Are communications between general counsel or claims counsel for a law firm and the lawyers in the firm protected by the attorney client privilege where a former client seeks them in discovery in a malpractice action? The answer, according to a recent California case, depends on several factors including the roles of the attorneys as claims counsel and general counsel to the firm and whether the attorneys were billing the client in the case. Assuming that the general counsel and claims counsel for the firm held those positions prior to the communications, and that they were not billing the client, it is more likely a California court will find the communications privileged. However, the court pointed out that the lawyers will still have a duty to disclose to the client the fact that they have committed malpractice. In addition, the court indicated that a third counsel who was deputized by the general counsel and claims counsel, but who then actually worked on the client’s case, had not met the burden of demonstrating the application of the attorney client privilege. The case is Edwards Wildman Palmer v. Superior Court. Further discussion here.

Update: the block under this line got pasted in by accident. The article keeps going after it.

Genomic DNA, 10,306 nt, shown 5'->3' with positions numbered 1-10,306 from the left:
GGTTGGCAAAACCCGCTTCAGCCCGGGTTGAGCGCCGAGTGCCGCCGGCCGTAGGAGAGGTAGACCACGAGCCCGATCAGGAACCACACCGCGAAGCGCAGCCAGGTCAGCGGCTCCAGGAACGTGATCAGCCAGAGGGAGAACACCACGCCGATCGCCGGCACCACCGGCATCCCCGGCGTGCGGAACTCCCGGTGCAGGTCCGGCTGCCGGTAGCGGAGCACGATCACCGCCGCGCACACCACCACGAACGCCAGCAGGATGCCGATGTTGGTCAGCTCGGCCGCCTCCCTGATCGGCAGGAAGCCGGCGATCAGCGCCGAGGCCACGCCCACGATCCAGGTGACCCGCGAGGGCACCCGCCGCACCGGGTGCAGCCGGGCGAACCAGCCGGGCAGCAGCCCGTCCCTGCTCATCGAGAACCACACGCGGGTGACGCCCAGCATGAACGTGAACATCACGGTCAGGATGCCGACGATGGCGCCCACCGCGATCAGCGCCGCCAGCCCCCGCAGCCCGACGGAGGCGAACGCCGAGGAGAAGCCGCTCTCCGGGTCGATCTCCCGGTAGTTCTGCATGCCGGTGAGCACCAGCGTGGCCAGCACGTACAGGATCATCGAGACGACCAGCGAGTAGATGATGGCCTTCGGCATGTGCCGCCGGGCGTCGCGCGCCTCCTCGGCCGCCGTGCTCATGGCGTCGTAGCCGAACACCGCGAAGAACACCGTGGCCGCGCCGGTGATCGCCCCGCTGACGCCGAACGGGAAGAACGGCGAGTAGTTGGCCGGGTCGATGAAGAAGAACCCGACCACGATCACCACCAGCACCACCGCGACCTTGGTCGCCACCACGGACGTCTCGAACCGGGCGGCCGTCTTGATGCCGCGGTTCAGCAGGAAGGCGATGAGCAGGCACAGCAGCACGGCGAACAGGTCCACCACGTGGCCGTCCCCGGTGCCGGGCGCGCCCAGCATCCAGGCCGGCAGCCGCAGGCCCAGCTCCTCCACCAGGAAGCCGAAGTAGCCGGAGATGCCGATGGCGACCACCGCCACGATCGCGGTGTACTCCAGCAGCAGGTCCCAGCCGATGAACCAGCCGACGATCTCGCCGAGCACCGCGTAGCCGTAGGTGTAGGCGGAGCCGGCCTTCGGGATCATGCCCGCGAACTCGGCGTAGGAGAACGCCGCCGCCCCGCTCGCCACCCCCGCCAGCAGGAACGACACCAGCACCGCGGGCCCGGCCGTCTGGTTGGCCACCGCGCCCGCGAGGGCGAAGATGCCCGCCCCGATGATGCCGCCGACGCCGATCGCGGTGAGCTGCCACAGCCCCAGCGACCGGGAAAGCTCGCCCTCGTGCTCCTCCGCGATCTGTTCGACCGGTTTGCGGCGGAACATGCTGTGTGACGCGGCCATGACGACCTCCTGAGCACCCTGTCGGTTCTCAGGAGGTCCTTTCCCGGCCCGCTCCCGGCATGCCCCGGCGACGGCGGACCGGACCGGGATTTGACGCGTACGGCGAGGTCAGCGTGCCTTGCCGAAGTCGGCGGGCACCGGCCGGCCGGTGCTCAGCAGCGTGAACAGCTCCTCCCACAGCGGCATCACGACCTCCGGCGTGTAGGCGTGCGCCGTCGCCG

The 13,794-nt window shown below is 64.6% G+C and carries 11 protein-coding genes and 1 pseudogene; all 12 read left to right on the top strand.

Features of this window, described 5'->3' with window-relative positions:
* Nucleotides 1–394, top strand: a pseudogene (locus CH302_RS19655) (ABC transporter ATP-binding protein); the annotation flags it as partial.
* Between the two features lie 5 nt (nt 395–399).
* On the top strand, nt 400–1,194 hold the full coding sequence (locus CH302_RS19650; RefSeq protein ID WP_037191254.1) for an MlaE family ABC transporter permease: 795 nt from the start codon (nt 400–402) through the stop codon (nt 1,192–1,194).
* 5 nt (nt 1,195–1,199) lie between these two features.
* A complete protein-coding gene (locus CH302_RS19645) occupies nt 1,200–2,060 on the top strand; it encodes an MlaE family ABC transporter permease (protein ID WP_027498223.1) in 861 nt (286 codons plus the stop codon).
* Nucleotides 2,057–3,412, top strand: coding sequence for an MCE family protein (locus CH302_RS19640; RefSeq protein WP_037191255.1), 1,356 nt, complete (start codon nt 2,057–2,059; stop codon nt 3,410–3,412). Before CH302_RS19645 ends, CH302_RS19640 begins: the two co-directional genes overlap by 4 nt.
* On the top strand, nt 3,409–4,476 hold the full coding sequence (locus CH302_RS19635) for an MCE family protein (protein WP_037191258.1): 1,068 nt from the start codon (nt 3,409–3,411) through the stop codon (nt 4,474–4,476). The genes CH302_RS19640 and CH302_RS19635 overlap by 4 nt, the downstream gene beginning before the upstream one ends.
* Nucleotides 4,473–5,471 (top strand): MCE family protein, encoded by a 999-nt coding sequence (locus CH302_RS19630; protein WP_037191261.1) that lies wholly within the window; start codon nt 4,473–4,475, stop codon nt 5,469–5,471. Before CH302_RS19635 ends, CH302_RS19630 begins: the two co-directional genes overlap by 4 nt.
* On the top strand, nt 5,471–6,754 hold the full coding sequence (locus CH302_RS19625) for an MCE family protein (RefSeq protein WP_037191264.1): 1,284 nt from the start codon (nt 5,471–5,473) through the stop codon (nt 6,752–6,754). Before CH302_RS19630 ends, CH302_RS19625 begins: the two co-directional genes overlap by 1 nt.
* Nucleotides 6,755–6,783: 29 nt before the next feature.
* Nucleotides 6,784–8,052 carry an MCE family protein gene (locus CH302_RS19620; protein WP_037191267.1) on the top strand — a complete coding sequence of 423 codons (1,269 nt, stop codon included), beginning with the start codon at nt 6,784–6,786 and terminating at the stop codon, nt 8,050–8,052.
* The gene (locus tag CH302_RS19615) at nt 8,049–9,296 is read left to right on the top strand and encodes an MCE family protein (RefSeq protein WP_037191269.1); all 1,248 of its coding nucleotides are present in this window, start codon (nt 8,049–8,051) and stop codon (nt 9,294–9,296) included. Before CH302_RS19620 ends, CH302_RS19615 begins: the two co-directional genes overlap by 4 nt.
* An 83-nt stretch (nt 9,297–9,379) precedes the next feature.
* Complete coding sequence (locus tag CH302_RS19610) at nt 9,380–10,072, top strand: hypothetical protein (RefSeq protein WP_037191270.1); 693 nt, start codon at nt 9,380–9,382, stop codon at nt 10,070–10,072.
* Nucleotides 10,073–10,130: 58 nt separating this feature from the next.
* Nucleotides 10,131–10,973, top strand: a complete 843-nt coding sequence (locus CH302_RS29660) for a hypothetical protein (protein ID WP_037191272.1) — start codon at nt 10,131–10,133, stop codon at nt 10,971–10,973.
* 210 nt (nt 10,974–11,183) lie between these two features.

About Carole J. Buckner
Carole J. Buckner is a Partner and General Counsel with Procopio in San Diego, California. She is an AV Peer Review Rated sole practitioner admitted to the California State Bar in 1984. She holds a BA from the University of California at Berkeley (1980) and a JD from the University of California, Hastings College of the Law in San Francisco (1984). She is available for consulting and legal advice in the field of legal ethics and issues involving professional responsibility, and the law of lawyering.